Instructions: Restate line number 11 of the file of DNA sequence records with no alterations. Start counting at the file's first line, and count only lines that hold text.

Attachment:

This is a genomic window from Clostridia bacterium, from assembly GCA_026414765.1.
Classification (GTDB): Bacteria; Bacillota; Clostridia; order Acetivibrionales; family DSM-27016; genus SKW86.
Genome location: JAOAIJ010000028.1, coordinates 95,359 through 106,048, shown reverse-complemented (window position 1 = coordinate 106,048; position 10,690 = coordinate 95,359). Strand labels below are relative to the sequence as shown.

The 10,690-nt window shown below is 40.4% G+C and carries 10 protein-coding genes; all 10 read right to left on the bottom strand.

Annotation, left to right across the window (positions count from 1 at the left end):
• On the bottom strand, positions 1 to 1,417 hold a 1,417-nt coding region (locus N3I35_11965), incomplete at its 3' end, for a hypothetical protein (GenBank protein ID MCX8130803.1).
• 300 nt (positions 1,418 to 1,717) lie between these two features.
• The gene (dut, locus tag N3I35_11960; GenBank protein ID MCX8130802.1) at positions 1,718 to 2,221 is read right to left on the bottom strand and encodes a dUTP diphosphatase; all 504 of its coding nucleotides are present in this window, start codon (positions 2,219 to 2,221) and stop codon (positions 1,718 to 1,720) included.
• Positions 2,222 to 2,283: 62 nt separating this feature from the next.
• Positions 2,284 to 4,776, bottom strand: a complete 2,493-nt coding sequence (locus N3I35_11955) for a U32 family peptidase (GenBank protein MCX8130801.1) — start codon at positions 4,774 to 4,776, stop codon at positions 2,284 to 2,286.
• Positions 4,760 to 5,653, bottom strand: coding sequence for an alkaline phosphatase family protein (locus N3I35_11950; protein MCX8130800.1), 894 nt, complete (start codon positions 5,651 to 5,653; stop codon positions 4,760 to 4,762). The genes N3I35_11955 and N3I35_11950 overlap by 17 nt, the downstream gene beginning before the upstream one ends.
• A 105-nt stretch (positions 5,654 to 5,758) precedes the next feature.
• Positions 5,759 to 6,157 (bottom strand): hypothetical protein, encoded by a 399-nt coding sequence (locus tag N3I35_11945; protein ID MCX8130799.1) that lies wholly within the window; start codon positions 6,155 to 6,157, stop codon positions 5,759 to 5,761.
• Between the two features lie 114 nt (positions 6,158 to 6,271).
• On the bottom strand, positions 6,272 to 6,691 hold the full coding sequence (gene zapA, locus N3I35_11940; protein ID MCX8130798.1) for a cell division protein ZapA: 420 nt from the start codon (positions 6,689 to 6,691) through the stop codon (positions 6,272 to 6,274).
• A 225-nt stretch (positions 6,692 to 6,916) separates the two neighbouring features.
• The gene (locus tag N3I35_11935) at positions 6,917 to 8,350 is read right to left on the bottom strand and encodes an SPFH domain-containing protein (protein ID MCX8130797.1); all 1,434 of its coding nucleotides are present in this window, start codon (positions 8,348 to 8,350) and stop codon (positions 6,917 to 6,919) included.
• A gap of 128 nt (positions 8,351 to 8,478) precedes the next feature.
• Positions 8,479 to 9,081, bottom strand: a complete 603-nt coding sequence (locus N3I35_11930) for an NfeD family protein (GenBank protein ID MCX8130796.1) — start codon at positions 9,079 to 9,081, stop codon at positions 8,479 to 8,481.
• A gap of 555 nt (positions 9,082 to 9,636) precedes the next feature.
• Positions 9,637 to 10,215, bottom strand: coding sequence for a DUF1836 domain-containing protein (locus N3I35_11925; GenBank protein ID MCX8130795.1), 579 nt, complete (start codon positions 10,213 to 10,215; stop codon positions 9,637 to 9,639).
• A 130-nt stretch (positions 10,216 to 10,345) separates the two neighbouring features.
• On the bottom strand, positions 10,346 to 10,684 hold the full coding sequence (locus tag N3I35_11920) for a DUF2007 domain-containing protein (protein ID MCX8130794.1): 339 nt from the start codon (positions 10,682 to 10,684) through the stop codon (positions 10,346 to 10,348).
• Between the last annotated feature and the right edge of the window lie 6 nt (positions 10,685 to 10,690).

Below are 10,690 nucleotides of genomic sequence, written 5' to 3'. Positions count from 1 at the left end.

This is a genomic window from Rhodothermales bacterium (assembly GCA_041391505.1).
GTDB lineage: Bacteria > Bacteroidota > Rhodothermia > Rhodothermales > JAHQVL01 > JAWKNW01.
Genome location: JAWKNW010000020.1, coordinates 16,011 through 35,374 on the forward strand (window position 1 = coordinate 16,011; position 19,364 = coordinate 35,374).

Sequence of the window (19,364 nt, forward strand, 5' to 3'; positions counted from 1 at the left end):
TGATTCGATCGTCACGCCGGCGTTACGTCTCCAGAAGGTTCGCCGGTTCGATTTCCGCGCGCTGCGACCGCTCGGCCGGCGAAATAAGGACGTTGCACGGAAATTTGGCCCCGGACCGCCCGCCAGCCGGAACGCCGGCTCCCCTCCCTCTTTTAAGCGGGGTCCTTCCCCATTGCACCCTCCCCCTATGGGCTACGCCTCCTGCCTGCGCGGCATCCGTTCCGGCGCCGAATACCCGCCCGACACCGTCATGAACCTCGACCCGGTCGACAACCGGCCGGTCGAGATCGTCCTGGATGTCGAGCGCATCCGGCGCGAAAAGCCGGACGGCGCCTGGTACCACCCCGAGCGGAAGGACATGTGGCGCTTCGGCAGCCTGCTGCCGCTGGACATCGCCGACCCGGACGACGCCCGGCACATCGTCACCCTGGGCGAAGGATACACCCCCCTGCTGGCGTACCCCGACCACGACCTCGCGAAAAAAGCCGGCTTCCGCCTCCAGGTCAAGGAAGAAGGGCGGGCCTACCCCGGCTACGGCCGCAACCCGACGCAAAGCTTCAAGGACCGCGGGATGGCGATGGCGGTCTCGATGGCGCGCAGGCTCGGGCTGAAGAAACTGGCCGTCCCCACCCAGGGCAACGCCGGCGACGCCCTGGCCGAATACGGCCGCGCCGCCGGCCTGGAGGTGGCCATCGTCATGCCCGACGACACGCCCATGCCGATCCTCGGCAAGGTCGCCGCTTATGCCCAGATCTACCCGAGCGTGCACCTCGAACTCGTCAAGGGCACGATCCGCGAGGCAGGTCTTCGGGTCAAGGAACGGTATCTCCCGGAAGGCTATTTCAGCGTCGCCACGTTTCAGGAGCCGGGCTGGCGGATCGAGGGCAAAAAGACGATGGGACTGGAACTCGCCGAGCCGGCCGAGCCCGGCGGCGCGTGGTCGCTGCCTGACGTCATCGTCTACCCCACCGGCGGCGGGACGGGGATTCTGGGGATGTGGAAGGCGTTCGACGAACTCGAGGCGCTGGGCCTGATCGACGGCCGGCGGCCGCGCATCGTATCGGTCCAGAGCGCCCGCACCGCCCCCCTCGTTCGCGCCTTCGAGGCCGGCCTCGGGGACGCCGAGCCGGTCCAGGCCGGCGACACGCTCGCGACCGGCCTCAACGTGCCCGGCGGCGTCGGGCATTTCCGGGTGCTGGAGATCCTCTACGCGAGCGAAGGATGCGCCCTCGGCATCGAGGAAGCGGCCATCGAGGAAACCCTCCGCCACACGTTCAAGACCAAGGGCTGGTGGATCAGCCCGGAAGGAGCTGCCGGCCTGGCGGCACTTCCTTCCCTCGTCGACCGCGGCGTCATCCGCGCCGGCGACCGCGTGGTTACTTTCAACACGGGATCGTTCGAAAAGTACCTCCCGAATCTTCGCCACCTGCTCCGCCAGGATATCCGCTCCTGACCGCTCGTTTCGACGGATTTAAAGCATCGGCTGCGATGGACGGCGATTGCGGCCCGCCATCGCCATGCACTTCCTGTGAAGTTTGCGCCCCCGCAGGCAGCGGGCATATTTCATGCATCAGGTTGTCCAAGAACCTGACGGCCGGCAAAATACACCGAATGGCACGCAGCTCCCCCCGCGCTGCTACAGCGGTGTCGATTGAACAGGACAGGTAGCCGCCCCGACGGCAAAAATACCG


• Positions 4,760 to 5,653, bottom strand: coding sequence for an alkaline phosphatase family protein (locus N3I35_11950; protein MCX8130800.1), 894 nt, complete (start codon positions 5,651 to 5,653; stop codon positions 4,760 to 4,762). The genes N3I35_11955 and N3I35_11950 overlap by 17 nt, the downstream gene beginning before the upstream one ends.